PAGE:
Han Solo, everyone’s favourite space smuggler, has been given his own spin-off film with the second Star Wars Anthology film. Yet it was a film more famous for its troubled production than its actual quality.
Han Solo (Alden Ehrenreich) is an orphan on the planet of Corellia who crosses the local gangsters. After his beloved Qi’ra (Emilia Clarke) is captured, Han enlists in the Imperial Navy so he can train to be a pilot, leading him to meet Tobias Beckett (Woody Harrelson) and becoming embroiled into the Galaxy’s criminal underbelly.
The directional duo behind 21 Jump Street and The LEGO Movie, Phil Lord and Christopher Miller, were originally set to direct Solo: A Star Wars Story and on the surface they seem like a solid fit. They are a pair of directors with a growing reputation.
However, their experience was in comedy and they tried to bring this to Star Wars. Because of this, they clashed with producer Kathleen Kennedy and writer Lawrence Kasdan. Miller and Lord ended up getting fired and was replaced by veteran director Ron Howard who had to reshoot most of the film – reports ranging from 70% to 80%.
This production trouble led to Solo: A Star Wars Story going into cinemas with a bad buzz. The bad buzz was amplified by a vocal minority who claim Kennedy has turned Star Wars into ‘SJW propaganda’ and ruining Star Wars leading them to think they are able to organise a boycott – as Obi-Wan Kenobi would say ‘you will never find a more wretched hive of scum and villainy.’
Considering all this production trouble, it is amazing that Solo: A Star Wars Story is as coherent as it is. Compared to other films in the Star Wars saga, Solo is a smaller scale adventure, like Ant-Man and Spider-man: Homecoming which looked at a small slide of their huge fictional world. This makes Solo a unique entry in the Star Wars saga – it is basically a gangster/heist film that happens to be set in the Star Wars universe.
Solo: A Star Wars Story is also a grittier entry into the Star Wars canon. Han and Qi’ra’s home planet is a highly industrial, crime-ridden hellhole and after Han joins the Imperial Navy he served on muddy, rain covered frontlines. This continues to Han and his crew going to a mining planet that used slave labour. It is a refreshing take for cinematic iterations of the Star Wars galaxy.
Despite the grittier look and some of the darker themes in Solo, the film is mostly a fun romp. There are big special effects and set-pieces like when Han and the criminal crew commit a train heist and when a rebellion starts on the mining planet. The special effects are impressive and Howard employed a handheld style for the action sequences.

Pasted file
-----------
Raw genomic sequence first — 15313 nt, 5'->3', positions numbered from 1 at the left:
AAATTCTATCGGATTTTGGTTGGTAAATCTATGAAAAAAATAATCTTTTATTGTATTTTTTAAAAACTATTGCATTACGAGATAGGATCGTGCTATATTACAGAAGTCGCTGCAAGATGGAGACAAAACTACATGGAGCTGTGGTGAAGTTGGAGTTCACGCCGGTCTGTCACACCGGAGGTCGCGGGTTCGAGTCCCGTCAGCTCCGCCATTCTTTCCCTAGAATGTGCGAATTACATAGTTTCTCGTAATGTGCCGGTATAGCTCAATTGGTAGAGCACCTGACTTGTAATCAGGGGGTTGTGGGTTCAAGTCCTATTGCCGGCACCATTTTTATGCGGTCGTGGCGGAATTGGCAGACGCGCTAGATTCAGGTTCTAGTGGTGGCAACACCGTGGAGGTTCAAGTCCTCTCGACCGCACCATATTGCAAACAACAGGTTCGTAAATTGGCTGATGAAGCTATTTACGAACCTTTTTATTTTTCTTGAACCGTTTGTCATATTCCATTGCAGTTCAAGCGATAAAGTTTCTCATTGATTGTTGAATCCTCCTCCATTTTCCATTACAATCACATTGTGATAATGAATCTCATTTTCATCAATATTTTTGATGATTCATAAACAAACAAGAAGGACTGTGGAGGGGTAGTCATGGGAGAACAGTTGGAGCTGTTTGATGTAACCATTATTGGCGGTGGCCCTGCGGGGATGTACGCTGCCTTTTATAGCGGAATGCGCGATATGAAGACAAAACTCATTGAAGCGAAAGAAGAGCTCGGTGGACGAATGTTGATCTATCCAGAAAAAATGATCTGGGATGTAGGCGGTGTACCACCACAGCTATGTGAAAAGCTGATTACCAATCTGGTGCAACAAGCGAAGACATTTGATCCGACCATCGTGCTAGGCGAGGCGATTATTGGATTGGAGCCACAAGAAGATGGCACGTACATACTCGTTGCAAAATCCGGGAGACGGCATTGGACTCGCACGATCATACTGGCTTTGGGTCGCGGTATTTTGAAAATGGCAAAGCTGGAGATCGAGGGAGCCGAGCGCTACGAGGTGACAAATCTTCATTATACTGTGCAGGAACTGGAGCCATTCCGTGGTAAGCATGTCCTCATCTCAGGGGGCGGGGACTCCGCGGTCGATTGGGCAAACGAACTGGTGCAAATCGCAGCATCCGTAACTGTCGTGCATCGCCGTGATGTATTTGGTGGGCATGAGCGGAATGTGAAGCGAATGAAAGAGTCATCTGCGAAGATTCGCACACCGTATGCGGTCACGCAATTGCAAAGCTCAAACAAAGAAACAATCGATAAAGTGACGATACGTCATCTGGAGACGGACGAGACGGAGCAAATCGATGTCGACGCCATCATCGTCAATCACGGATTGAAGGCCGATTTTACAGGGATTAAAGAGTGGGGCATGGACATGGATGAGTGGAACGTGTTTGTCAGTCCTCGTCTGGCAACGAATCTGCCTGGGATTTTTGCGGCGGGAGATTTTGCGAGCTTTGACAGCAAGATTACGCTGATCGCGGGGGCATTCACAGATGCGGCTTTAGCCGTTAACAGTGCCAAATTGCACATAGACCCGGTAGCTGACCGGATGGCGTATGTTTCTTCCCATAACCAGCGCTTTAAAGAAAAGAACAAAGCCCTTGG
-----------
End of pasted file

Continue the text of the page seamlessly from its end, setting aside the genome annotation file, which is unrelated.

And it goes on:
However, I saw the film in 3D and due to the dimly-lit cinematography it made some of the scenes too dark – save your money, go to a 2D showing.
The other issue affecting the film were reports that Ehrenreich needed an acting coach on set. It gave audiences a bad feeling about this, made worst by some uninspiring trailers, with examples of his performance. Yet Ehrenreich has shown himself to be a solid actor, appearing in films like Beautiful Creatures, Stoker and Hail, Caesar! He had some charm and delivered some witty lines: some of his best moments were with Chewbacca (Joonas Suotamo).
Ehrenreich was also surrounded by a strong supporting cast. Woody Harrelson was a logical choice to play Han’s mentor, Emilia Clarke had her best role outside of Game of Thrones and Donald Glover made a great young Lando Calrissian.
Paul Bettany who came into it as a late replacement – as the villain – Michael K. Williams originally played the role but recast because of scheduling conflicts. Bettany was an excellent replacement, being calm, authoritative and threatening: in other words a perfect gangster.
Fleabag star Phoebe Waller-Bridge was set to be the breakout star playing the first female droid to have a major role in a Star Wars film. Her character, L3-37, was a droid that wass aware of the abuses of other droids but I would say Alan Tudyk had the funnier and more memorable role as K2-SO in Rogue One.
Like Rogue One, Solo had a lot of fan-service: certain characters reappear, other characters and locations are referenced and the film examined how Han got his name and met Chewbacca: even if some of it came across like the opening 10 minutes of Indiana Jones and The Last Crusade where it examined Indy’s scar, hat and fear of snakes.
Despite the production problems that affected Solo and the bad press affecting its box-office, as well having strong competition from Avengers: Infinity War and Deadpool 2, Solo still offers a fair amount of action, humour and grit even if its story is a little unnecessary.